2. The first two options are functionally identical problems ("the file has the wrong label") yet (a) fail to say explicitly "the file has the wrong label", and (b) fail to point out that there are two ways to have it get correct label (ie, "put it in the standard directory" and "manually set the label on the file") rather than, eg, just being to cargo-cult things to do (the third one, the generic work around, is very cargo-cult). Even just starting with "OpenVPN is not permitted to read files labeled $LABEL_ON_PROBLEM_CRT_FILE; it needs a different label" would seriously improve the usability of the advice for someone in a rush. (I know that's what the audit message means, you know that's what the audit message means, but the average user reporting it to bugzilla clearly doesn't: if they did understand, they'd have relabeled without even needing setroubleshoot.)

Just to be clear, I think setroubleshoot is a huge improvement on the pre-setroubleshoot days. But I also thing there's scope to divert more of the "it's broken, please fix" generic reports by having it provide advice it has figured out in a more readable manner (ie, concise, to the point, with specific fixes).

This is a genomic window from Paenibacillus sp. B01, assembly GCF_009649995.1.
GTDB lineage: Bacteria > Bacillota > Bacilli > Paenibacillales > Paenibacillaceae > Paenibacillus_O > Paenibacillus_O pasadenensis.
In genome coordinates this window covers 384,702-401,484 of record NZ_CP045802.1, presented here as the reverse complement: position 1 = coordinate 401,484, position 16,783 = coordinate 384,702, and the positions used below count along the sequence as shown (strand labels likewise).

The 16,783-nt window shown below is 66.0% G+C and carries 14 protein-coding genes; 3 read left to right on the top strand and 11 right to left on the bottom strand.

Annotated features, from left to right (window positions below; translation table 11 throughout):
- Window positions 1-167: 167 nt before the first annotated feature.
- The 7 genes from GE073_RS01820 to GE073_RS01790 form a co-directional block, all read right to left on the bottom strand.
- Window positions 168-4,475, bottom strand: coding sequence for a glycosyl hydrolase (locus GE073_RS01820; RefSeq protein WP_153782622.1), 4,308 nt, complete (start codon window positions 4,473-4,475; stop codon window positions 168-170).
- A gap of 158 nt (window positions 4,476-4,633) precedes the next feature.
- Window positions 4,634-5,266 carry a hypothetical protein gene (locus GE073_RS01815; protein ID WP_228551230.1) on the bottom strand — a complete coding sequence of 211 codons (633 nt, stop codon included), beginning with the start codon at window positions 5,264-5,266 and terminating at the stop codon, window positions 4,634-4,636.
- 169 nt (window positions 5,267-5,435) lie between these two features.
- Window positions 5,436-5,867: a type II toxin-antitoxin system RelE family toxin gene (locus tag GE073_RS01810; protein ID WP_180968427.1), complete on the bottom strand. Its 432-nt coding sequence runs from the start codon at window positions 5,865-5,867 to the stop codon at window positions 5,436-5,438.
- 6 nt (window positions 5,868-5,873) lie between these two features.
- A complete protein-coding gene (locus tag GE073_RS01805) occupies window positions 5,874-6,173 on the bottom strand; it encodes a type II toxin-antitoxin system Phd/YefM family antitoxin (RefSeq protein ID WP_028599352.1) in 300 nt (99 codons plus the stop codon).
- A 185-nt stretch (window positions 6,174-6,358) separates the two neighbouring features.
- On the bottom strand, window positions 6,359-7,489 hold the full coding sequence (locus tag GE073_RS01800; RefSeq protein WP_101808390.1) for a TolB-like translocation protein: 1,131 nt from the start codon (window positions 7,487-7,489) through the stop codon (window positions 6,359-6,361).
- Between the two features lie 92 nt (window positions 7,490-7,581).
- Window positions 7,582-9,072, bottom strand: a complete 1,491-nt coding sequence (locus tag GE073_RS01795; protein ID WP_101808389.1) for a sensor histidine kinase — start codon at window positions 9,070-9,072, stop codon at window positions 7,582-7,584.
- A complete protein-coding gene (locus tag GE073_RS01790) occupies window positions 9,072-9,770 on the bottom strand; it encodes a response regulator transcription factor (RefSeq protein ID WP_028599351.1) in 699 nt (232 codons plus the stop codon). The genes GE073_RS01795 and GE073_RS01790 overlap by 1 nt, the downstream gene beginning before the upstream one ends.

Ewen

PS: If there's an obvious way that users should be getting those certificates onto the system in such a way that they automatically get labelled correctly, it'd be a really good idea to document that prominently. If every approach requires "do something then run restorecon" then IMHO that's a usability bug, since it's a poor solution to the average use case for using OpenVPN (viz, someone gives you a certificate, you copy it onto your system and try to use it). Just saying.

These are all good ideas, and something we should consider for our next redesign, which should be happening in F21 with full integration into journald. Makeing automatic messages that do not say something stupid is sometimes difficult. But I agree in this case giving the user the option to submit a bug, should be buried.

I also agree that the real bug here is NetworkManager, which I believe the user used to load his Certificate should have fixed the label or copied the Certificate into the ~/.cert or !/.pki directory with the correct label, then the user would never have seen this issue.